Authorities have detained some two-thirds of religious leaders in the home township of man claiming to be an imam in a propaganda video condemning the U.S. for designating abuses in northwest China’s Xinjiang Uyghur Autonomous Region (XUAR) as genocide, according to officials.
On Jan. 19—his last full day as top U.S. diplomat—former Secretary of State Mike Pompeo said Chinese policies in the XUAR aim for “the forced assimilation and eventual erasure of a vulnerable ethnic and religious minority group” as he announced a designation that Uyghur exile groups have advocated since the revelation in 2017 of mass internment camps that have held as many as 1.8 million Uyghurs and other Muslim minorities.
Pompeo said he had determined China is “committing genocide and crimes against humanity” in the XUAR against Uyghurs and other ethnic groups, and that Beijing and the ruling Chinese Communist Party (CCP) “must be held to account.”
The new Secretary of State, Antony Blinken, has endorsed the designation, suggesting that President Joe Biden’s administration will pursue a more forceful approach in holding China accountable for its abuses in the region.
Emily Horne, the spokesperson for Biden’s National Security Council, told the Washington Examiner last week that “President Biden has called the oppression of the Uyghurs a genocide, and he stands against it in the strongest possible terms.”
Chinese officials have said the camps are voluntary centers for “vocational training” that protect the region against “religious extremism” and “terrorism,” but reporting by RFA and other media outlets shows that detainees are mostly held against their will in cramped and unsanitary conditions, where they are forced to endure inhumane treatment and political indoctrination.
On Jan. 20, the first day of the Biden administration, Chinese Foreign Ministry spokesperson Hua Chunying slammed Pompeo’s “venomous lies” and called the determination “nothing more than a piece of wastepaper.”
Since then, multiple videos have been published online featuring Uyghurs using the Uyghur language and Mandarin Chinese to discuss how the CCP had improved their lives in the region, praising the government and refuting Pompeo’s designation.
Claims of religious freedom
In one such video, a man named Habibulla Abdurehim identifies himself as an imam of a mosque in the seat of Hotan (in Chinese, Hetian) prefecture—an oasis town of around 330,000 people that served as a key station along the Silk Road in the Tarim Basin.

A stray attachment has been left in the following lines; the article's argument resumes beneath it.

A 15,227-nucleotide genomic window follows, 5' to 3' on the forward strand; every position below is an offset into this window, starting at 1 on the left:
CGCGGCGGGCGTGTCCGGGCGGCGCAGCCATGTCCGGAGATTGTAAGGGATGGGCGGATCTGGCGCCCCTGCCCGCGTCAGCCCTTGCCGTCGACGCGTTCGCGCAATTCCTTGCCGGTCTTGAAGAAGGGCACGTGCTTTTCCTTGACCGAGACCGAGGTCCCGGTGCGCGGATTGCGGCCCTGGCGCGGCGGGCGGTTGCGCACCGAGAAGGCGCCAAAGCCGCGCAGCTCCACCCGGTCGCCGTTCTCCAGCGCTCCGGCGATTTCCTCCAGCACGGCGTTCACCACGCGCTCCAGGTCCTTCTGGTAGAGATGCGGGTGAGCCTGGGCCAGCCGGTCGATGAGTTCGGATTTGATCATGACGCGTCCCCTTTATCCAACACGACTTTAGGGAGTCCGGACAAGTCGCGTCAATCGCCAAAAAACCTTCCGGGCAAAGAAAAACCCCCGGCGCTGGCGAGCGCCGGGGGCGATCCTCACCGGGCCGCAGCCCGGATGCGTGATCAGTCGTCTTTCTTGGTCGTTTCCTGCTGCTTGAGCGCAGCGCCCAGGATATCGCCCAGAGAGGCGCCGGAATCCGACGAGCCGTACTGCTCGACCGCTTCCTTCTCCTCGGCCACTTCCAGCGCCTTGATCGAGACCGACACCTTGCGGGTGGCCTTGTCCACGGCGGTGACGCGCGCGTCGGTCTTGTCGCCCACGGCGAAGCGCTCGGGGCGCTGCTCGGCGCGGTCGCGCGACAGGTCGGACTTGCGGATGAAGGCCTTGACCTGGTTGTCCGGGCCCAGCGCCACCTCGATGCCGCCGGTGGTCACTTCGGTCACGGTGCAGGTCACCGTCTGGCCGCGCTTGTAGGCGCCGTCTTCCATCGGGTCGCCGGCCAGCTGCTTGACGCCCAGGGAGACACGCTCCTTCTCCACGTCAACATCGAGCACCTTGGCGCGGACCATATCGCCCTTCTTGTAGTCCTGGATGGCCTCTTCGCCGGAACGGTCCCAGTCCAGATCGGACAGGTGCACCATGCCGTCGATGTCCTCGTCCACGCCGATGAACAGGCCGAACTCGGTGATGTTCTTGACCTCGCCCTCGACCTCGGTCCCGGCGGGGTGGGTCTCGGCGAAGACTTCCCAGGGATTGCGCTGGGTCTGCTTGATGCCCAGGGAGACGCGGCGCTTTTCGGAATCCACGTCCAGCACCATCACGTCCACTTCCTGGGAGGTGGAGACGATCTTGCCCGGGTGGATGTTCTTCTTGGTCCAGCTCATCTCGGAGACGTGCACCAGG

Abdurehim dismisses Pompeo’s statement as slander while praising the state of religious affairs in the XUAR—claiming there is widespread and just policy in Hotan and noting that the government had recently renovated the mosque where he says he works.
His statement contradicts reports by RFA’s Uyghur Service and other media outlets that indicate religious officials have been detained and locked away en masse. Other reports describe the wholesale demolition of religious sites in the XUAR, including one by RFA which found that 80 percent of mosques in Toqquzaq township, in Kashgar (Kashi) prefecture’s Kona Sheher (Shufu) county, were destroyed in 2016 alone.
Following the publishing of the video, a member of the Uyghur diaspora contacted RFA claiming to know Abdurehim and insiting that he is not a religious figure. The source, who spoke on condition of anonymity for fear of reprisal, said Abdurehim was formerly the party secretary of Yawa township, in Hotan prefecture’s Qaraqash (Moyu) county, and that “nearly all of the religious figures” in the township are currently in “some form of detention.”
In his role as township secretary, which coincided with the beginning of the internment campaign, Abdurehim personally delivered four religious leaders to a police station, where they were presumably questioned, if not detained, the source said.
RFA contacted the police department in Yawa to confirm the details of the source’s information. An officer who answered the phone said he was unsure whether Abdurehim was a religious figure or formerly the secretary of the township and referred further questions about his role to higher level authorities.
However, when asked how many religious leaders from Yawa are in prison, the officer replied, “most of them.”
“Given what I know, I think it’s around 60 or 70 percent,” he said.
According to the officer, there are between 70 and 80 religious figures in Yawa township, which is comprised of 21 villages.
The officer said that 50 to 60 of them are in prison alone, while others are being held in internment camps.
RFA also spoke with a security official in Yawa who said that one of the religious figures, or “akhun,” Abdurehim had brought to the attention of authorities was a 30-year-old father of two named Habibulla Mijit.
“That young man is also gone now,” the official said, adding that Mijit had been handed “a seven-year punishment.”
Restrictions on faith
In recent years authorities in the XUAR have been targeting prominent Uyghur religious scholars and intellectuals for internment in what observers say is part of a bid to undermine the cultural traditions of the ethnic group.
Investigations by RFA have shown that religiously inflected practices, including wearing beards and various styles of dress—such as long tunics for women—have been heavily restricted over the past several years.
In 2015 and 2016, regional authorities even restricted the giving of zakat, or alms—the act of which constitutes one of the five pillars of Islam. Restrictions on almsgiving have effectively prevented Uyghurs from being able to provide financial and social support to one another.
Reported by Shohret Hoshur for RFA’s Uyghur Service. Translated by the Uyghur Service. Written in English by Joshua Lipes.